Sea Girls on how mental health struggles influenced their debut album: “It was the first way of saying I’m in trouble”

"If any fans hear this and are going through the same thing, I want them to know that they're not alone"

Sea Girls singer Henry Camamile has opened up on how suffering a traumatic brain injury influenced the direction of the band’s upcoming debut album.

The singer of the hotly tipped London band recalled how he hit his head on a pub cellar door, with the injury directly causing Camamile to suffer from mental health struggles.

As they prepare to release their debut album ‘Open Up Your Head’ this Friday (August 14), Camamile explained to NME how the title reflects his attempts to purvey the struggles on the record.

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“I had a head injury and life wasn’t going great anyway. I was partying too much, and I was relying on the wrong things. I was a sad post-teen,” Camamile explained.

“I think that’s typical to a lot of people, but I experienced this head injury when I was knocked out at work. After that, my perspective just changed. With my writing, I was like: ‘Shit, I feel like I’m in fucking trouble’. Things had just got worse and I felt miserable.

“I started writing a lot more bluntly, a lot more truthfully.”

While ‘Open Up Your Head’ ultimately failed to make the cut on the band’s debut, Camamile said it was important to reflect on the first time he had managed to capture his emotions while writing.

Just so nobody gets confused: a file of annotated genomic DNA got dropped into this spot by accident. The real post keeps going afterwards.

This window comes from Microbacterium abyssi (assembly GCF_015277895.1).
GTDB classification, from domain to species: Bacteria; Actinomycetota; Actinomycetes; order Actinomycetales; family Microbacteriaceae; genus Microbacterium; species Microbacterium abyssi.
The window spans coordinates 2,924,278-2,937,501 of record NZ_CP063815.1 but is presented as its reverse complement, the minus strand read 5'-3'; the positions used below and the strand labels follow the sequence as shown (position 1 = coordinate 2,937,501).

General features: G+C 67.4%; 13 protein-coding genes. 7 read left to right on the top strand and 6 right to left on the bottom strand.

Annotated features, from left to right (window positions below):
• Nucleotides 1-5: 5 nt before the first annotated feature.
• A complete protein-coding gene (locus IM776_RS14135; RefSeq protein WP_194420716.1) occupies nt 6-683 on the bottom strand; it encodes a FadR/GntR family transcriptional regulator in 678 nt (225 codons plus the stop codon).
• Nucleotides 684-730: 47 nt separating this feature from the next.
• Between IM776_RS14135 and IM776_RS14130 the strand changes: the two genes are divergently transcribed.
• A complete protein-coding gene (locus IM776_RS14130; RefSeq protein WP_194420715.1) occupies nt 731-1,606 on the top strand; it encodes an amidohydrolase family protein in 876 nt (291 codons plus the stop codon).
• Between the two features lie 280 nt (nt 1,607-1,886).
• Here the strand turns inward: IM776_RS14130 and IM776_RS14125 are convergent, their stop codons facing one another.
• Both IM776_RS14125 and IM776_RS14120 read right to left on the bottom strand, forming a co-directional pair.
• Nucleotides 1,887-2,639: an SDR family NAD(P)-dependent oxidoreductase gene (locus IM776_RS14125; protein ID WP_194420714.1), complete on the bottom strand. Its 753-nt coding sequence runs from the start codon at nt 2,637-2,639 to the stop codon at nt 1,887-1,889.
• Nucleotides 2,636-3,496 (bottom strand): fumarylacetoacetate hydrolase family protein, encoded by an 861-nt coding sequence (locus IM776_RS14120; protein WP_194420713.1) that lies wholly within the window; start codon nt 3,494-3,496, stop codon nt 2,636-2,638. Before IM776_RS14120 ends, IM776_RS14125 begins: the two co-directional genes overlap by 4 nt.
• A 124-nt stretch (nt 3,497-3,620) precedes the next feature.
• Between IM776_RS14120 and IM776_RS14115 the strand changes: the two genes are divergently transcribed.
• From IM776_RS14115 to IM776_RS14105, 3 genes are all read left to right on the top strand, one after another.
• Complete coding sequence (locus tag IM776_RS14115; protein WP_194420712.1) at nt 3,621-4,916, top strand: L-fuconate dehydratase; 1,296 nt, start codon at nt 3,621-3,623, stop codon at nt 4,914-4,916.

“‘Open Up Your Head’ isn’t on the album, but that song was me putting down how I felt. It was my first way of reaching out and saying I’m in trouble,” he said.

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“I was acknowledging it, talking to myself and saying: ‘There’s something wrong here Henry, you’re in a fucking bad way and your head isn’t sorted. You’re depressed and you’re still turning to partying and drinking’.

“I couldn’t stop it, and the album title is just what it became about. I wanted to put truth into all of these songs. It was an element I just felt was really important.”

Camamile added that he feels it’s important that fans can relate to such themes throughout the record.

“I hope they do. I grew up listening to music where I wanted to hear flaws, I wanted to hear someone sounding imperfect,” he said.

“That’s what I’ve found comforting. If any fans hear this and are going through the same thing, I want them to know that they’re not alone.”

While the record shows off Camamile’s personal side, it’s also loaded with arena-ready anthems that have landed the band a sold-out show at London’s O2 Academy Brixton next year.

“To sell out Brixton is crazy,” Camamile told NME. “I don’t pinch myself, but I listen to the album and just visualise myself singing it at Brixton. It’s just the biggest fucking privilege and I can’t wait.”

Sea Girls’ ‘Open Up Your Head’ is out this Friday.

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